Reference : Growth and Welfare: Shifts in Labour Market Policies
Parts of books : Contribution to collective works
Business & economic sciences : Macroeconomics & monetary economics
http://hdl.handle.net/10993/21651
Growth and Welfare: Shifts in Labour Market Policies
English
Sneessens, Henri mailto [University of Luxembourg > Faculty of Law, Economics and Finance (FDEF) > Center for Research in Economic Analysis (CREA) >]
Oct-2016
After the Financial Crisis. Shifting Legal, Economic and Political Paradigms
Iglesias-Rodriguez, Pablo
Triandafyllidou, Anna
Gropas, Ruby
Palgrave Macmillan
Palgrave Studies in European Political Sociology
Yes
London
UK
[en] This chapter focuses on labour market policies in the European Union in the aftermath of the Great Recession. Labour market policies have two objectives: promoting growth and welfare, and enhancing the resilience to economic shocks. They are typically implemented through institutional arrangements like job protection legislation, unemployment insurance schemes, formal wage bargaining processes, and so on. Institutions are only slowly changed, and the same applies to the labour market’s. Pressures for changes are not new. They appeared with world globalisation and the development of knowledge-based economies. They gained strength however after 2010, three years after the start of the crisis. We explain the motivation for this shift and why it did not take place earlier in the crisis. Although this policy shift should be seen as a change of emphasis rather than a sudden change of paradigm, it may ultimately contribute to a complete overhaul of labour market institutions in the current context of world globalization.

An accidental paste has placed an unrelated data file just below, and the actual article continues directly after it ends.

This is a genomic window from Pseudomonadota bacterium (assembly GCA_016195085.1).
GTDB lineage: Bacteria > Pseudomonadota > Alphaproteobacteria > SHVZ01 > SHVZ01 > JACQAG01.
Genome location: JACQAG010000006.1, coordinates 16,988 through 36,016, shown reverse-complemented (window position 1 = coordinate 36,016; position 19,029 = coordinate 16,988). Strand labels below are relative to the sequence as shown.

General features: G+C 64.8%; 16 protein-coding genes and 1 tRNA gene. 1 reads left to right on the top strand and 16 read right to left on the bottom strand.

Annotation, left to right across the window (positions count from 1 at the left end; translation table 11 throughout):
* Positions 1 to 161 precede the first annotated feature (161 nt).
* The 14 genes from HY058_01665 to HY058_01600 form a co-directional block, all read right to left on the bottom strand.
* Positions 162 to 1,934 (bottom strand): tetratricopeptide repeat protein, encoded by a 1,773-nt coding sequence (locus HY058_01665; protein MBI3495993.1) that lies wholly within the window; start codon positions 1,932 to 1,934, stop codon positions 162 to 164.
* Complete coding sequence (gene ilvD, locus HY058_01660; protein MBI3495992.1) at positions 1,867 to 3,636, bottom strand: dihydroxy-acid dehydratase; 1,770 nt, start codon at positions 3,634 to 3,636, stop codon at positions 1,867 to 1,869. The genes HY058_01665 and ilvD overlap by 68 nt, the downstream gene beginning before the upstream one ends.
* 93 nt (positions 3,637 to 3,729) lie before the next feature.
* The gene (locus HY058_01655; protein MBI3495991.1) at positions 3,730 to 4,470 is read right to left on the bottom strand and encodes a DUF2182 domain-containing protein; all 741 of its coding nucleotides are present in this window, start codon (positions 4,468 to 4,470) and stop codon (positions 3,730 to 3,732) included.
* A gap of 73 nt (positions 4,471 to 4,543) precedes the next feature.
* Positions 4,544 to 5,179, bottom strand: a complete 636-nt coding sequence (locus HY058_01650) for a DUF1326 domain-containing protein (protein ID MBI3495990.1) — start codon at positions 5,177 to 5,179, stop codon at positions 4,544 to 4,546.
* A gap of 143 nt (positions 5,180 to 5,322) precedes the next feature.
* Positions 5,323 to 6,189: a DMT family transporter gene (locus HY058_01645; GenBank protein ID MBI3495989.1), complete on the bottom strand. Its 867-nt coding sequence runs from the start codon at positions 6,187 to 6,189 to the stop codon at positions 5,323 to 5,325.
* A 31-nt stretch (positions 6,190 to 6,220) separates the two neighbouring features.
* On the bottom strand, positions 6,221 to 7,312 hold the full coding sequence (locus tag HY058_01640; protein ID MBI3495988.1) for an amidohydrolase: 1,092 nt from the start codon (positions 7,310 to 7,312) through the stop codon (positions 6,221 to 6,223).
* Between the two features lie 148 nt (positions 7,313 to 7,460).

The chapter is organised as follows. We first document the main consequences of the crisis on income and employment, and the rise of inequalities and of cross-country imbalances. We next discuss how (in-)effective market mechanisms have been in paving the way towards recovery. Against that background, we discuss the motivation and the relevance of the economic policies implemented in EU countries. We distinguish two sub-periods, before and after 2010. Until 2010, the focus was on the « European Economic Recovery Plan » and its national counterparts. With the onset of the sovereign debt crisis and the implementation of EU-wide fiscal consolidation policies, the focus shifted towards labour market policies and « competitiveness recovery » plans. We discuss the contents and motivation of such plans, and the difficulty to implement them successfully at a time of fiscal austerity. We conclude the chapter with a discussion about conflicting economic paradigms and their connection with ongoing economic changes.
http://hdl.handle.net/10993/21651

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